Determining the species status of one of the world's rarest frogs: A conservation dilemma

  • Holyoake A
  • Waldman B
  • Gemmell N
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New Zealand's native frogs (genus Leiopelma) are considered to be archaic amphibians of exceptional scientific interest that appear to have remained virtually unchanged for 160-200 million years. They are among the rarest extant amphibians and are highly restricted in distribution, confined to isolated, highly disjunct, populations on the North Island and a few small offshore islands in Cook Strait. Previous investigations have suggested, based on patterns of allozyme variation, that the Stephens Island frog (Leiopelma hamiltoni) and Archey's frog (L. archeyi) are sister taxa to the exclusion of the Maud Island frog, a species in close geographical proximity to the Stephens Island frog and previously viewed as a population of this species. As a consequence of these data, a new species, L. pakeka, the Maud Island Frog, has been described. This new species definition has dramatically enhanced the conservation status of L. hamiltoni, of which there are probably fewer than 150 individuals. In this study we re-examine the systematics of the Leiopelmatidae using mtDNA sequence analyses. Partial 12 S ribosomal RNA and cytochrome b (Cyt b) gene sequences were obtained for 57 frogs from six populations representing all four extant Leiopelma species. Contrary to previous reports we find L. pakeka and L. hamiltoni to be monophyletic. The amount of variation evident between these present species (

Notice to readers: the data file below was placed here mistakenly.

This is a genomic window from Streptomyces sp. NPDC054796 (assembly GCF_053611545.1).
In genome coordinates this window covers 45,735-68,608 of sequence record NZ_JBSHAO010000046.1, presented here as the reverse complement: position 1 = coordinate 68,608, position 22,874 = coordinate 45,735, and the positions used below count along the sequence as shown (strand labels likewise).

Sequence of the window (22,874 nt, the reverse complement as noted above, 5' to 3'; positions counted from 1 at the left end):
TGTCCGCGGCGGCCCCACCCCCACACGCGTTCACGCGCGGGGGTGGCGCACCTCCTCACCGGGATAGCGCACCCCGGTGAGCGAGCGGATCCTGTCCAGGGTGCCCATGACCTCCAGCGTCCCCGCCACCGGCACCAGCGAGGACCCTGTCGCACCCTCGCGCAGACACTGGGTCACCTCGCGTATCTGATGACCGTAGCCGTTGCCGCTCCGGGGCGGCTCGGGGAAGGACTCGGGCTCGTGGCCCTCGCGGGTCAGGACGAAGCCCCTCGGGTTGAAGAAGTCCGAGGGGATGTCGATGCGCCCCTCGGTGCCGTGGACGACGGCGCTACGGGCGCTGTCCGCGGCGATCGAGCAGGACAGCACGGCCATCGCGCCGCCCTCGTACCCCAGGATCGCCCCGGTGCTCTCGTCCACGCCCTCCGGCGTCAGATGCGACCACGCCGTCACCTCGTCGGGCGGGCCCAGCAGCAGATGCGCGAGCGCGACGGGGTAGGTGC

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  • Andrew Holyoake

  • Bruce Waldman

  • Neil J. Gemmell

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